The lambs are all growing well, there is plenty of grass for the ewes…time to enjoy sheep farming for a while!  The lambs have been at their most energetic, exploring the fields and searching for the smallest gaps in the hedge to squeeze through.  The trouble is, once they have got through into the next field or wood they can seldom find their way back to their mothers!  Luckily I have a new piece of kit to help me catch the lambs as they scramble to escape from me, a ‘New Zealand Super Crook’.  It’s not much different from a normal crook, but it has a small catch that locks once you’ve managed to hook a sheeps leg which means that it cant escape.  I can definitely recommend getting one! 

The growing lambs are at risk from various worms and parasites that can easily kill them because they have no immunity from them.  One of the worst is nematodirus, and there were ideal hatching conditions for this worm earlier in the month, so I dosed all the lambs with an anti-worm drench.  There is evidence of some parasitic worms developing resistance to the anti-wormers, so they have to be used sparingly and with care.  Getting the lambs and ewes into the handling system was quite a challenge as the lambs are not used to being herded,  hopefully it will get easier each time!  I also applied an anti-fly spray to the ewes, because there is a really horrible type of fly that lays its eggs in the sheeps fleece, and the maggots that hatch out burrow into the sheeps flesh and literally eat it alive, growing and multiplying and spreading to infect more sheep.  ‘Flystrike’ as it is called, is the condition I most hate to find in a sheep, but hopefully the ‘Click’ spray will keep them away until shearing time.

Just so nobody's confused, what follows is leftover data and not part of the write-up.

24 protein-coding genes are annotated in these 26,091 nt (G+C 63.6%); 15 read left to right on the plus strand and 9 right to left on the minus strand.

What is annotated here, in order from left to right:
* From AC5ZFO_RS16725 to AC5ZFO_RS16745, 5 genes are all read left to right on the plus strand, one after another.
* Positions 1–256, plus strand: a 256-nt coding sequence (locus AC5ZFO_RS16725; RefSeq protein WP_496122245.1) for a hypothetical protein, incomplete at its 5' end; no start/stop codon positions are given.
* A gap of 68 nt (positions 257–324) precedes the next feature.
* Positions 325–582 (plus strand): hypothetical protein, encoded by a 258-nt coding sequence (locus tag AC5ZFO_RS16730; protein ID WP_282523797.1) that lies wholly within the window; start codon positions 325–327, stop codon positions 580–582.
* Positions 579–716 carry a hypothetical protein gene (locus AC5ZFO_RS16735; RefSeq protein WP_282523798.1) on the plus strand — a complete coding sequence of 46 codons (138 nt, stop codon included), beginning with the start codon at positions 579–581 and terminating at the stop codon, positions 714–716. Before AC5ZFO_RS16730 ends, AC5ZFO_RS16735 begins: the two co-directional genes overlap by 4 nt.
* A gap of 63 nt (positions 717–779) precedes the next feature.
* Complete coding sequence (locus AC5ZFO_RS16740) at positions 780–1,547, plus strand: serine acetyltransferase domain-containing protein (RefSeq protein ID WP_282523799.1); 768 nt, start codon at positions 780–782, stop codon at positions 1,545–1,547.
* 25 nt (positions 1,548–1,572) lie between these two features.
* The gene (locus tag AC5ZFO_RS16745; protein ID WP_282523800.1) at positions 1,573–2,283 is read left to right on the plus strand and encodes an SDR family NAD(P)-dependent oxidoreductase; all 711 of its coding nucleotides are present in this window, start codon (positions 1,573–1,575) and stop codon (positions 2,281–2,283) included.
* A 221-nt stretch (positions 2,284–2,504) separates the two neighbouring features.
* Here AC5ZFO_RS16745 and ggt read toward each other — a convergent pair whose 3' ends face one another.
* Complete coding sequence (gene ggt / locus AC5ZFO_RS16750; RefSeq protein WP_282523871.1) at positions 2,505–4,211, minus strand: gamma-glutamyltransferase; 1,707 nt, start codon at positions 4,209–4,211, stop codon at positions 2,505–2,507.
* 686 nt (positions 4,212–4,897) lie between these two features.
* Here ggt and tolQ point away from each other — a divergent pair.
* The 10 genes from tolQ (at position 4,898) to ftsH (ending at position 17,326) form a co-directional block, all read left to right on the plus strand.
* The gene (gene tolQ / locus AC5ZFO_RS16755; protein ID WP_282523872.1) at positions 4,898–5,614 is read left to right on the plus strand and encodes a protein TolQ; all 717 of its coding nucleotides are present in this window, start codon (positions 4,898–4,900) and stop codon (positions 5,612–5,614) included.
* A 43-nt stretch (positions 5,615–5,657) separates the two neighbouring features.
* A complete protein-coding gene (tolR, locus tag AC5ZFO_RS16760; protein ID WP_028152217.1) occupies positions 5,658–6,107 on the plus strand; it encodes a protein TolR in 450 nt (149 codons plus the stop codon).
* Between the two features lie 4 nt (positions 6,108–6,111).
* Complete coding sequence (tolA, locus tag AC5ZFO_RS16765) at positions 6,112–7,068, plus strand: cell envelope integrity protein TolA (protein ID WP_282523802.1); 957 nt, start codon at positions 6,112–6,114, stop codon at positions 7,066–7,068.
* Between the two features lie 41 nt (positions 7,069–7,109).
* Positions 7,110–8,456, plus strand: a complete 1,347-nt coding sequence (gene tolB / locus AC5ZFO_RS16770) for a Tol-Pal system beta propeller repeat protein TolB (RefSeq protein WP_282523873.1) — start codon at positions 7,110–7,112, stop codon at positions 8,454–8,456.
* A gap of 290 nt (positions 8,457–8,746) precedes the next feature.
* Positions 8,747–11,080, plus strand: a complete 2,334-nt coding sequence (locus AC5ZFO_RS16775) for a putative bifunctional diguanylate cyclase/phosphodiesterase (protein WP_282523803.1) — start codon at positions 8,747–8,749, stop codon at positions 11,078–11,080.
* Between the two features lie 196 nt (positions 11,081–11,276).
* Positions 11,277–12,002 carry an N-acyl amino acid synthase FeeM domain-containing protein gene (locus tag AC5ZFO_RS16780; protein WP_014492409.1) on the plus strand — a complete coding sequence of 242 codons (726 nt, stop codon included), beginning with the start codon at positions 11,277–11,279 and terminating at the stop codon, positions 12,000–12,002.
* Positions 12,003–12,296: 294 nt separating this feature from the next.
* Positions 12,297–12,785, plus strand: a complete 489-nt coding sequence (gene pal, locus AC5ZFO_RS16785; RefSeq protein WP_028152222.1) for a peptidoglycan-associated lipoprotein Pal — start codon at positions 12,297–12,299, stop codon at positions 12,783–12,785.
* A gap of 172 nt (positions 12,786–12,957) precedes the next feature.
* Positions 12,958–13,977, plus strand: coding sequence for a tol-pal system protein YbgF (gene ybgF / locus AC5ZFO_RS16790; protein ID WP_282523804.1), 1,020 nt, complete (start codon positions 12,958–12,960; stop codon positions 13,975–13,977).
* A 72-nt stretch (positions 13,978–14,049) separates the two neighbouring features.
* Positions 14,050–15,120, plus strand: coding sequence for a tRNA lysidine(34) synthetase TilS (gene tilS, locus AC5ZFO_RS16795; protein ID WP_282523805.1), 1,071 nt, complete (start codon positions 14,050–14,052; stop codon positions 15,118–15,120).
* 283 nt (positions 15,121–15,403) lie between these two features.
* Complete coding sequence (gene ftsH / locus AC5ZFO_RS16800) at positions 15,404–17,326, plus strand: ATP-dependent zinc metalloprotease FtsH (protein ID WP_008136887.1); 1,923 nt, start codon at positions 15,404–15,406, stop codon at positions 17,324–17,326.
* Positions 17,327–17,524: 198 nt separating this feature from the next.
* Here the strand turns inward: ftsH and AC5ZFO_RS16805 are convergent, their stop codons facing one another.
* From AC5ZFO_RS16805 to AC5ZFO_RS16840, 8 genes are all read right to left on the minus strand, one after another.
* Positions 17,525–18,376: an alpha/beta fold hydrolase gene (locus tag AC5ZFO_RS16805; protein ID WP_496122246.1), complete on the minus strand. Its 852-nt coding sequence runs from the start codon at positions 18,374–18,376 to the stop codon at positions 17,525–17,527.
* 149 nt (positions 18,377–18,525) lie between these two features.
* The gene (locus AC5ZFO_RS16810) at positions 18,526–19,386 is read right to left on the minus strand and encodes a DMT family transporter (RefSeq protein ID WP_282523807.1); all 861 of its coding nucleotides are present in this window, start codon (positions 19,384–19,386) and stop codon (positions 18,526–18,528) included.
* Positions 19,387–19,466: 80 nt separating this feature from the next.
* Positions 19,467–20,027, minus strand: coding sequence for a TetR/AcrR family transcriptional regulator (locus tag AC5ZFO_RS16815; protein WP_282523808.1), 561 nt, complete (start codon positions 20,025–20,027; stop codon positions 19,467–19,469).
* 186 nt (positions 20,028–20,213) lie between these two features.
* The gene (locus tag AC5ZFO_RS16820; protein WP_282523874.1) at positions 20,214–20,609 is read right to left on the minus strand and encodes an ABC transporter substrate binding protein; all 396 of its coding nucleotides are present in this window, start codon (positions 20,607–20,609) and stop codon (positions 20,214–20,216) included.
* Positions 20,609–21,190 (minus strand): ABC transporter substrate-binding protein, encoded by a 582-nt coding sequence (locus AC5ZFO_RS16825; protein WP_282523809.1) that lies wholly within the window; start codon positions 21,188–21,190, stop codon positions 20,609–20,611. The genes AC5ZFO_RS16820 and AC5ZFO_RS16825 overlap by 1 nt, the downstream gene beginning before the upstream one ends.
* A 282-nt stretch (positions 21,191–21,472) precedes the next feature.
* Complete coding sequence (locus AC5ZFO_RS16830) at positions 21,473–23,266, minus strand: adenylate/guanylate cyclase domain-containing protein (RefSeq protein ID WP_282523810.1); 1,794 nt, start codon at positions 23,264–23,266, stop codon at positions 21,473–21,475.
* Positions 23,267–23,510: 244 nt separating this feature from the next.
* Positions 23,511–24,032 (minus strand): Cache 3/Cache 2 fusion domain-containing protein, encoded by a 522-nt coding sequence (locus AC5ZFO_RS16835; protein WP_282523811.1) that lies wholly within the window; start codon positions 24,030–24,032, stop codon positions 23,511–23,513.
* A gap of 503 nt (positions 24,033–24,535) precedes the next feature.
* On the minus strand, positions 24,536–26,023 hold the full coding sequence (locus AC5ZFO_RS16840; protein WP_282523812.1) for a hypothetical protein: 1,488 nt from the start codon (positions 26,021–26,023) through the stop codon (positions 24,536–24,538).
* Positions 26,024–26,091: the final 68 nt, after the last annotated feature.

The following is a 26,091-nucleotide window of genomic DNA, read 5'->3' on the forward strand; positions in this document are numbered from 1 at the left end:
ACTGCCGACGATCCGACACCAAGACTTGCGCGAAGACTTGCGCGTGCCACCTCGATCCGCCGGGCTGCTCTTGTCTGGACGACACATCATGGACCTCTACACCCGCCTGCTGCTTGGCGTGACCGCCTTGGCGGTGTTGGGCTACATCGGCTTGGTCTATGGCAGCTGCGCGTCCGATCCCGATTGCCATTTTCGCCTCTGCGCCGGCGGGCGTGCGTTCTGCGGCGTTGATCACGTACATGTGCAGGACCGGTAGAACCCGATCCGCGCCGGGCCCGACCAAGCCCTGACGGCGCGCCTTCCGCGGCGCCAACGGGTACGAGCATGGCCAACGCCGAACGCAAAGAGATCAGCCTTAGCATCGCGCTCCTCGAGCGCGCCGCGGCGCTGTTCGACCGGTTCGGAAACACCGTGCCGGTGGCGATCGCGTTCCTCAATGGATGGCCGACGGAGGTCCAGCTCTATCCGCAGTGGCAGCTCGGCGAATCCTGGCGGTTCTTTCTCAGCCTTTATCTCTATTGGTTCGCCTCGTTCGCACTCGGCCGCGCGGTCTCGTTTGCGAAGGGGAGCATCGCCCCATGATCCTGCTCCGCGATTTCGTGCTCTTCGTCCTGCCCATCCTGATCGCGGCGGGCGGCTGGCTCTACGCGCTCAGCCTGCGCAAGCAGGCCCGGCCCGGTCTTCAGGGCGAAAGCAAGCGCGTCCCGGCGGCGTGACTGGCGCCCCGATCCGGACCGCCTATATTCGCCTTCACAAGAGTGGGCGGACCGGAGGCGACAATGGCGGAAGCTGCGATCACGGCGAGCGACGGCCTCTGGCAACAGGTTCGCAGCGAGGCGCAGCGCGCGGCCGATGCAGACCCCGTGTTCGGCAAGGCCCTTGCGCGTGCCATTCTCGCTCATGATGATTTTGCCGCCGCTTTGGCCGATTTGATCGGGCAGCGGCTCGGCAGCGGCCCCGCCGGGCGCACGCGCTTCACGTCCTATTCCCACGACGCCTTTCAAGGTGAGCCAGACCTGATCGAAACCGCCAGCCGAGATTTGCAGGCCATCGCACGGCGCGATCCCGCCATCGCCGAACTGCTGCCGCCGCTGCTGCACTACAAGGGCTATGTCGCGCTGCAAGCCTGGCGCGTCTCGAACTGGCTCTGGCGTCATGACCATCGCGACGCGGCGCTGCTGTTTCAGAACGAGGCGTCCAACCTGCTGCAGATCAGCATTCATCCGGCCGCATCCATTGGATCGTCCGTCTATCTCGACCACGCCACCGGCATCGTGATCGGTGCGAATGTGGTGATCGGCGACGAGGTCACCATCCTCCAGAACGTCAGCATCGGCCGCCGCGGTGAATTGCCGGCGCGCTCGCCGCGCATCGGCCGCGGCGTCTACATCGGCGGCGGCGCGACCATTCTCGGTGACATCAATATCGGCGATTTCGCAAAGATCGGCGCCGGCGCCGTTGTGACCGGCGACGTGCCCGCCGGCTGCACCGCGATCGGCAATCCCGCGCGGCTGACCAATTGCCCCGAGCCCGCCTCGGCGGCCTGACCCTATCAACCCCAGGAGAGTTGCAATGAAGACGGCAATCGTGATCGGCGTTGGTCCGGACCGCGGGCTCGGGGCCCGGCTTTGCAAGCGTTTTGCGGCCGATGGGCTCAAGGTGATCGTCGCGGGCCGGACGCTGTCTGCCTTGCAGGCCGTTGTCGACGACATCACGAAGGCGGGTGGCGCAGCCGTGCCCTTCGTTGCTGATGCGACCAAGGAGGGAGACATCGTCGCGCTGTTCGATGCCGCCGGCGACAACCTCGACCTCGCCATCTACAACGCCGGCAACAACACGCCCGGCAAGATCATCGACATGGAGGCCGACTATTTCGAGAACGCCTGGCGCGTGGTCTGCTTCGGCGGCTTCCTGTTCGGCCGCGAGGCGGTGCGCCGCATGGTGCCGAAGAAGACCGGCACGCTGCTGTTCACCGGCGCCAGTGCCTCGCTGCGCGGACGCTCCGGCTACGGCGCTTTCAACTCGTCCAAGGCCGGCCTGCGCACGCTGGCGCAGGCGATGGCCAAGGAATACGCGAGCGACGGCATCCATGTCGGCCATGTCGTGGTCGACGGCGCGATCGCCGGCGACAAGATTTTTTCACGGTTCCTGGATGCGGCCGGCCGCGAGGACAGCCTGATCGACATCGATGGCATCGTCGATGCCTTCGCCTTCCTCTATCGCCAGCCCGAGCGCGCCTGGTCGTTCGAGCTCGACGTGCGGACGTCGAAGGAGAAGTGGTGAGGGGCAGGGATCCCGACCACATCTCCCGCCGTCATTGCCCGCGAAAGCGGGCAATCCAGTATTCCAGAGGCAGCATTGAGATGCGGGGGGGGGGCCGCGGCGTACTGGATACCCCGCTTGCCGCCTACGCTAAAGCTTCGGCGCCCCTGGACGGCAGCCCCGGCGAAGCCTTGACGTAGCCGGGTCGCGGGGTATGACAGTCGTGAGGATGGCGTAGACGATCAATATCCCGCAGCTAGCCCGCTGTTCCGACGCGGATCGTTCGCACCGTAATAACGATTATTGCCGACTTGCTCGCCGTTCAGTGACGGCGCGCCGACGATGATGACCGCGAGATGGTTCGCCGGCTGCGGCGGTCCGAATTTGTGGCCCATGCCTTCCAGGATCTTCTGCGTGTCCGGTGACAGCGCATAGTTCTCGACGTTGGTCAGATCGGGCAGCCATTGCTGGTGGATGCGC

On a more general farming note, I got some lime (powdered chalk) spread on one of my fields to reduce the soil acidity, hopefully I will notice a difference in grass growth as the year progresses.

I am looking forward to the Heathfield Show this weekend, maybe I will see some of you there!